Choosing a Two-Wheeled Bike for Beginning Riders

The information in this handout is summarized material from the iCan Bike program.  iCan Bike is a program that teaches children and youth with disabilities how to ride a two-wheeled bike.  
For more information about iCan Bike, or additional resources check their website: https://icanshine.org/parents/ican-bike-parents/

Ideally, choose a bike with both coaster brakes and handbrakes. The coaster brakes ensure the rider does not pedal backwards and the handbrake is used for stopping. It is easier for most riders to differentiate the two motor skills of "feet go forward" to make the bike go, and "squeeze with the hand" to make the bike stop.

The handlebars should be noticeably higher than the seat.

Choose the largest bike upon which your rider can place both feet flat on the ground while sitting on the seat. This gives the rider the ability to put both feet down when they feel insecure or when the bike comes to a stop, helping them feel safe and confident.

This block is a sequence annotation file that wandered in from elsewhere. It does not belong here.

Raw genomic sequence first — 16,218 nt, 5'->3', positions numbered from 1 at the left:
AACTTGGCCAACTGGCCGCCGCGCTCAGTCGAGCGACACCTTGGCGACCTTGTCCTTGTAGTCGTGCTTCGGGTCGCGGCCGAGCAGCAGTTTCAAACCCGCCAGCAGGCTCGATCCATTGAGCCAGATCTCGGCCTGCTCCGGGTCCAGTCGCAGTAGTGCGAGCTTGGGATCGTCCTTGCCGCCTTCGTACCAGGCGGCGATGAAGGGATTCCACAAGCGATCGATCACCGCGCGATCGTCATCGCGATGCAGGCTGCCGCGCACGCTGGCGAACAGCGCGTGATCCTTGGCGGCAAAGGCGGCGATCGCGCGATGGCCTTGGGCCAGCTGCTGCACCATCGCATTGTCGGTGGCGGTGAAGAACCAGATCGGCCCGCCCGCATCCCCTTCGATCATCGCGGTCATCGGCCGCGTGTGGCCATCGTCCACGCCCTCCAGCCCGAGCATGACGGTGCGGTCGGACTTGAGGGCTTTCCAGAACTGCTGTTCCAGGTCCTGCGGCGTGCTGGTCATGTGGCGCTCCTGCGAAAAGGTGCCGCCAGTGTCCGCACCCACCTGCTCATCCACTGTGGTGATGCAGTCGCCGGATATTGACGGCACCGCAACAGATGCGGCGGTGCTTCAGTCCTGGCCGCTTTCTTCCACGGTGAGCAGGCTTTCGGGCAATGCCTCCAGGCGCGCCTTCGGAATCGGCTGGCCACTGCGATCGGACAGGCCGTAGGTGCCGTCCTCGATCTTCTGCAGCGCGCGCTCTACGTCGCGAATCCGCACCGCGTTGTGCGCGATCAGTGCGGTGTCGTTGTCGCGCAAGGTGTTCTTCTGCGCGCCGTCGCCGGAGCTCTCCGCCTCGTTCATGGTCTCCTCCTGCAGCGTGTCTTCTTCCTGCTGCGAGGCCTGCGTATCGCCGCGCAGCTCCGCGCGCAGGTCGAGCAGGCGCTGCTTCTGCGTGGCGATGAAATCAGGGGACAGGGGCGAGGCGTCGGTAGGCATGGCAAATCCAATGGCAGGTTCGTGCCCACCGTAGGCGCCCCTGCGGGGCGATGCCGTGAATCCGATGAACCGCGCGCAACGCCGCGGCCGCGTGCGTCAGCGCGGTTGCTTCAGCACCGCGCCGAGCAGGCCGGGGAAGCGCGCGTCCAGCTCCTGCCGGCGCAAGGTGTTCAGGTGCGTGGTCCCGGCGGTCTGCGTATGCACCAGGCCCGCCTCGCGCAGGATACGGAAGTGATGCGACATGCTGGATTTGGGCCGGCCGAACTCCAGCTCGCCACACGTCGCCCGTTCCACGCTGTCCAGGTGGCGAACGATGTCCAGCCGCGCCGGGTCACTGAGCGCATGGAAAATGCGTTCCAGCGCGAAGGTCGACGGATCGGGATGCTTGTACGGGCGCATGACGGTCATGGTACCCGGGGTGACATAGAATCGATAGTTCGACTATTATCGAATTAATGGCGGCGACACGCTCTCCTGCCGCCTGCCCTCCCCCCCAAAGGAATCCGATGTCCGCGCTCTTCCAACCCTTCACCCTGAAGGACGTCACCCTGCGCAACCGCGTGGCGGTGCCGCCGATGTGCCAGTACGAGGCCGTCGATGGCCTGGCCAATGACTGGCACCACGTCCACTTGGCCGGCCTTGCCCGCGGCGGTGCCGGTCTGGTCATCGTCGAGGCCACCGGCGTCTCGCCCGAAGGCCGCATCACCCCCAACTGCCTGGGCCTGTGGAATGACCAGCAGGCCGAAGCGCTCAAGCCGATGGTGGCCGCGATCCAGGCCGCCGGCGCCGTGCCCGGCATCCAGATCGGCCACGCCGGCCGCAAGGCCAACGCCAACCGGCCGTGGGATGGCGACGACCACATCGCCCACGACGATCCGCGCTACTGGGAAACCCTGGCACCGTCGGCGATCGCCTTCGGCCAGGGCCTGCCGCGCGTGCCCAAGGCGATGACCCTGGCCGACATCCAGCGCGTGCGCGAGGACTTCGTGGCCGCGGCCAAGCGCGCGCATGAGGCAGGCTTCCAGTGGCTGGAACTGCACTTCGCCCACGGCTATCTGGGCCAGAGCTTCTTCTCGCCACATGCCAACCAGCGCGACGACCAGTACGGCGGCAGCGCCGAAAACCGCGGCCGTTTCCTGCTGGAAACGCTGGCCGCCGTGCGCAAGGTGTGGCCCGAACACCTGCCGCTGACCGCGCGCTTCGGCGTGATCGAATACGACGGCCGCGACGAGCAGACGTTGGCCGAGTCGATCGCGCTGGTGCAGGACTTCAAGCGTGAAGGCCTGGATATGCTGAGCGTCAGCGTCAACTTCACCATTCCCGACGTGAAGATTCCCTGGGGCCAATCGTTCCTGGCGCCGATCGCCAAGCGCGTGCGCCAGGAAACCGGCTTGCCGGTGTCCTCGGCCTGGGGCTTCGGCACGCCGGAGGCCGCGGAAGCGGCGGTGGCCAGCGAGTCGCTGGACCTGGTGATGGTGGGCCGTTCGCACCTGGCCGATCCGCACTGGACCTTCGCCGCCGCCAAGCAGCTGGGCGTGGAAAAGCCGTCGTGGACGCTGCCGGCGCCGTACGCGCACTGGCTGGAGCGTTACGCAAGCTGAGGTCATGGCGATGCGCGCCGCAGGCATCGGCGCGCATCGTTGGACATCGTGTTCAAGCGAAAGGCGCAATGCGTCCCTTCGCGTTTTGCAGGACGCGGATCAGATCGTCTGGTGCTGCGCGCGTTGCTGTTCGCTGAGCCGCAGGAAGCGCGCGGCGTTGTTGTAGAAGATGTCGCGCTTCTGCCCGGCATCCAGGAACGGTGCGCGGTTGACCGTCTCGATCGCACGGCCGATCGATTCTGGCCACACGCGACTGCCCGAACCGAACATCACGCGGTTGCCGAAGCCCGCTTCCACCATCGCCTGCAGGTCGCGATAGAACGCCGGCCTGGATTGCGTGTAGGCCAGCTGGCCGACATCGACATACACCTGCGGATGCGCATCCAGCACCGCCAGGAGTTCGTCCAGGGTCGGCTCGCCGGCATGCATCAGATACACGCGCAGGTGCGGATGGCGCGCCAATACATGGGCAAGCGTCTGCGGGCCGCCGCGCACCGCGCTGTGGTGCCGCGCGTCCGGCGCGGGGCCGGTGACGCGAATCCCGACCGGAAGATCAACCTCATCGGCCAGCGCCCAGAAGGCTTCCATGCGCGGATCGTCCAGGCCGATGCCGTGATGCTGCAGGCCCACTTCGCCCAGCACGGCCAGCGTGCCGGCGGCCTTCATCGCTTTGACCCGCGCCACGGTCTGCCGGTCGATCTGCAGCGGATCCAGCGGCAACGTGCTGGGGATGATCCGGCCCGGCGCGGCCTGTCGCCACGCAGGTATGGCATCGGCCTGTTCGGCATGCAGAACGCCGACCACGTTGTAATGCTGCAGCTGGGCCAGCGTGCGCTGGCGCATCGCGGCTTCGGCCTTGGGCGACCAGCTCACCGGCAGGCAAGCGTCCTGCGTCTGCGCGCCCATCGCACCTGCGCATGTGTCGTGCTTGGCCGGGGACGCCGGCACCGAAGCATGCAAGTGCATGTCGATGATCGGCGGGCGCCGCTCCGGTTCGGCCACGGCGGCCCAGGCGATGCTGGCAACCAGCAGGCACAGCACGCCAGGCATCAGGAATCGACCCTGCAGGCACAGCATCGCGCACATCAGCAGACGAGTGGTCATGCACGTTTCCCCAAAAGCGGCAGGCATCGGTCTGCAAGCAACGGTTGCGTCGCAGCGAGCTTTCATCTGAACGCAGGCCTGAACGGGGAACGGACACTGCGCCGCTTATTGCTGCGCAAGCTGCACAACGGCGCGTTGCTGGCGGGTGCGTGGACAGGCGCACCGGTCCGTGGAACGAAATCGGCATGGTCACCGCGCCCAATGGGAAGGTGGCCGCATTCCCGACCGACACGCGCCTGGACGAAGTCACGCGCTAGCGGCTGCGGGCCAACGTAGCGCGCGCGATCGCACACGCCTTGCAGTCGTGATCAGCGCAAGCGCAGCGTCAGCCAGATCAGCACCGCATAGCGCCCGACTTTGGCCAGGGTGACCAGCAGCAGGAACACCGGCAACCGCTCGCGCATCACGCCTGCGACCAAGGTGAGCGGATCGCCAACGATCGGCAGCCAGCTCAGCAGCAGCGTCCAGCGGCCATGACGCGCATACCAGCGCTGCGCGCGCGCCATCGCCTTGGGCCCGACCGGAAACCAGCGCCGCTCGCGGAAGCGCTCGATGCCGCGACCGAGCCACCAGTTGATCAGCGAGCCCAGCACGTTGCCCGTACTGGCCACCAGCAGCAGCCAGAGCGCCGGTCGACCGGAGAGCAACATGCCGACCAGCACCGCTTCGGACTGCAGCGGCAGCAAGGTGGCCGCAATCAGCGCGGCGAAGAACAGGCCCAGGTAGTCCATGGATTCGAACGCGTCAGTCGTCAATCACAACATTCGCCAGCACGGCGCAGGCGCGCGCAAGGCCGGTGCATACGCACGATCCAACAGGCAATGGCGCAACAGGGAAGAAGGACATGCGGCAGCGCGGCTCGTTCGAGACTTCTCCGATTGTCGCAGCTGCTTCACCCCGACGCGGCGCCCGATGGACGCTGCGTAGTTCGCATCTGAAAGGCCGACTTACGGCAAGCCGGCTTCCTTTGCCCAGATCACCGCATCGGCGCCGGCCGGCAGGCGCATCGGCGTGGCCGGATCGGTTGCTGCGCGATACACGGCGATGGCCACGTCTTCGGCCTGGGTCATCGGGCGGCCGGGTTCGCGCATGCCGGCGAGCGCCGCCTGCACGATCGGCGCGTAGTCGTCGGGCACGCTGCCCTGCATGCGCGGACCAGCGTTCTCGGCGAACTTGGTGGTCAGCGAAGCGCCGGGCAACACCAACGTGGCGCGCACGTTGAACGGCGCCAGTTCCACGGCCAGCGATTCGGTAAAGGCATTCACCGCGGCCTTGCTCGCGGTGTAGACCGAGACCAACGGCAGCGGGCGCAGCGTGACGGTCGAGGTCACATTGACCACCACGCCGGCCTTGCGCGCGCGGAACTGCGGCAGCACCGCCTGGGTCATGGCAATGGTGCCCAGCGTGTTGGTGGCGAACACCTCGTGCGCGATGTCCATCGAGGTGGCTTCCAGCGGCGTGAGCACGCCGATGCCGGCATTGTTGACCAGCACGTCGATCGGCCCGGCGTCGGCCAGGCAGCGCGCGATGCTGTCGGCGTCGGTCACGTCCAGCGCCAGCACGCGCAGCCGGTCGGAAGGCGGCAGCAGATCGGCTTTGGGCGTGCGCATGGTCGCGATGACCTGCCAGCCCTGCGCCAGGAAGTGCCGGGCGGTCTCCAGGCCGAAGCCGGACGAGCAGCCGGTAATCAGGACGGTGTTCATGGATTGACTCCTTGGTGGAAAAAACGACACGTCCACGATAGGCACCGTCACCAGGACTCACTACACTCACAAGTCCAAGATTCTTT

Choose a low-slung and compact frame. This is for ease of getting on and off the bike while still promoting an upright riding posture.

The pedals, at their highest point, should be no more than ¾ the height of the tire. Pedals higher than this cause the rider's feet and knees to elevate too high with each rotation.

Keep it simple and select a single speed bike.

bike showing coaster brakes, handlebars, pedals for single speed bike

When choosing a bike, avoid BMX, freestyle, and mountain bikes. These bikes are not suitable for learning. The frame is taller and stretched out making it difficult for riders to get on and off. The length of the frame, along with the seat and handlebars being at the same height, forces riders to lean forward to reach the handlebars. This is a difficult position for novice riders to balance.

In Canada, these bikes are typically known as a Cruiser-style bike.

Please connect with one of TVCC’s Bike Clinic team members for more information about bikes Rachel.Ireland [at] tvcc.on.ca or Cheryl.Scholtes [at] tvcc.on.ca